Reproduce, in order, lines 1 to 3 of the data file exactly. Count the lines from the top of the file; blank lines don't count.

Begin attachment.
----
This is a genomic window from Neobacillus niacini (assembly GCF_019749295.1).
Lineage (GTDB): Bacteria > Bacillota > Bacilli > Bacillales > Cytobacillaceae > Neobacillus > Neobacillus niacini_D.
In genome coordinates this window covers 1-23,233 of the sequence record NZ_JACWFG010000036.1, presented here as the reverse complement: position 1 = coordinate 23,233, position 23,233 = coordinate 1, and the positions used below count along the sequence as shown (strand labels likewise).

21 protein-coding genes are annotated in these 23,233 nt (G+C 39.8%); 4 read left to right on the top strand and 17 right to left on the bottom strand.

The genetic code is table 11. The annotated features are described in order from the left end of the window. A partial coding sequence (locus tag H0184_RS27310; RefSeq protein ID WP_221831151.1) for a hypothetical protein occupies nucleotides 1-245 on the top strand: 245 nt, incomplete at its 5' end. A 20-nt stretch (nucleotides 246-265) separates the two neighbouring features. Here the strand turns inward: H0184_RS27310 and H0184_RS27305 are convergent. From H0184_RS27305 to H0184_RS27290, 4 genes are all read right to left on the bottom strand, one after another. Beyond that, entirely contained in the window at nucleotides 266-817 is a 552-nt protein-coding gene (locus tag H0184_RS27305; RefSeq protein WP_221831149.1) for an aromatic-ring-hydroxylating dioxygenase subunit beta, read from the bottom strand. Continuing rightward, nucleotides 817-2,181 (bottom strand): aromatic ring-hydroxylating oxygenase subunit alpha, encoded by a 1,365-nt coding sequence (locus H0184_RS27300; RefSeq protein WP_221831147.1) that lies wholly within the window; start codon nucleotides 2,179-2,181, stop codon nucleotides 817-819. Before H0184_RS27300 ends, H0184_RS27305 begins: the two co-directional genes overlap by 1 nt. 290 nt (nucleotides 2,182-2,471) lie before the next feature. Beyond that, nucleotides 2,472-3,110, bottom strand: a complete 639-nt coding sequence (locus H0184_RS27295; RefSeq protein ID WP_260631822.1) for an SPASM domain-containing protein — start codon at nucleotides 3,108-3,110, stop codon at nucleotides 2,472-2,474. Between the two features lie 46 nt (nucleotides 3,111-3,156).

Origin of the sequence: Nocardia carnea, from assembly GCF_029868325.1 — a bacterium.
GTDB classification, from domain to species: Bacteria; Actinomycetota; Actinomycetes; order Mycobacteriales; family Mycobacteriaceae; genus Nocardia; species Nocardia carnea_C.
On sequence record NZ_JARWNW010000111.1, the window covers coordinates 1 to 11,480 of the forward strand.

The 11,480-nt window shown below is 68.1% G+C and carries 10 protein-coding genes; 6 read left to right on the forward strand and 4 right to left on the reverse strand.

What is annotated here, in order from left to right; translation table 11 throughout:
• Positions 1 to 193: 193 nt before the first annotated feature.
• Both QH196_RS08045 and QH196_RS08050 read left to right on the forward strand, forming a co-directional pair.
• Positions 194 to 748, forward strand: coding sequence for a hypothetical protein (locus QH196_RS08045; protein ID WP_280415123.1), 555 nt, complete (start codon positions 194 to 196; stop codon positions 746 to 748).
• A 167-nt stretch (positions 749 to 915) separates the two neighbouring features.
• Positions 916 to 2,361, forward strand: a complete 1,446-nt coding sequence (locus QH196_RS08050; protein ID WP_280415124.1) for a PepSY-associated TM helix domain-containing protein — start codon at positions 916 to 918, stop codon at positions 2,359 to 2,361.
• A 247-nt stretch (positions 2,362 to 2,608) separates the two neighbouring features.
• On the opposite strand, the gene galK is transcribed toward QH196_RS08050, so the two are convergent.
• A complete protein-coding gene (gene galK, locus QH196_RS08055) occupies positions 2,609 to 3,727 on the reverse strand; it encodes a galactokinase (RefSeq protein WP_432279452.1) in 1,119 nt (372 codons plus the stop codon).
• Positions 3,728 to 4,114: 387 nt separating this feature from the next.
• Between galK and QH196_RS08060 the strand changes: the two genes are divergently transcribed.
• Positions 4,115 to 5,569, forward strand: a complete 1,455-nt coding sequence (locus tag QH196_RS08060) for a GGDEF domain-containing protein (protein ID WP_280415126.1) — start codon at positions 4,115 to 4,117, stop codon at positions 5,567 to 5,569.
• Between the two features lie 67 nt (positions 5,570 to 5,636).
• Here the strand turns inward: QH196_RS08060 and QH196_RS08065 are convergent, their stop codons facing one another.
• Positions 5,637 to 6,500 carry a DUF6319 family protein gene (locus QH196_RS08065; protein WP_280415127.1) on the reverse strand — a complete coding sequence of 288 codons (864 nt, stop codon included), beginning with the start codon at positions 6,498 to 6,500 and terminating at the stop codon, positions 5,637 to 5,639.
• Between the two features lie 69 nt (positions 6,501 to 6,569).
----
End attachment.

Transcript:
This is a genomic window from Neobacillus niacini (assembly GCF_019749295.1).
Lineage (GTDB): Bacteria > Bacillota > Bacilli > Bacillales > Cytobacillaceae > Neobacillus > Neobacillus niacini_D.
In genome coordinates this window covers 1-23,233 of the sequence record NZ_JACWFG010000036.1, presented here as the reverse complement: position 1 = coordinate 23,233, position 23,233 = coordinate 1, and the positions used below count along the sequence as shown (strand labels likewise).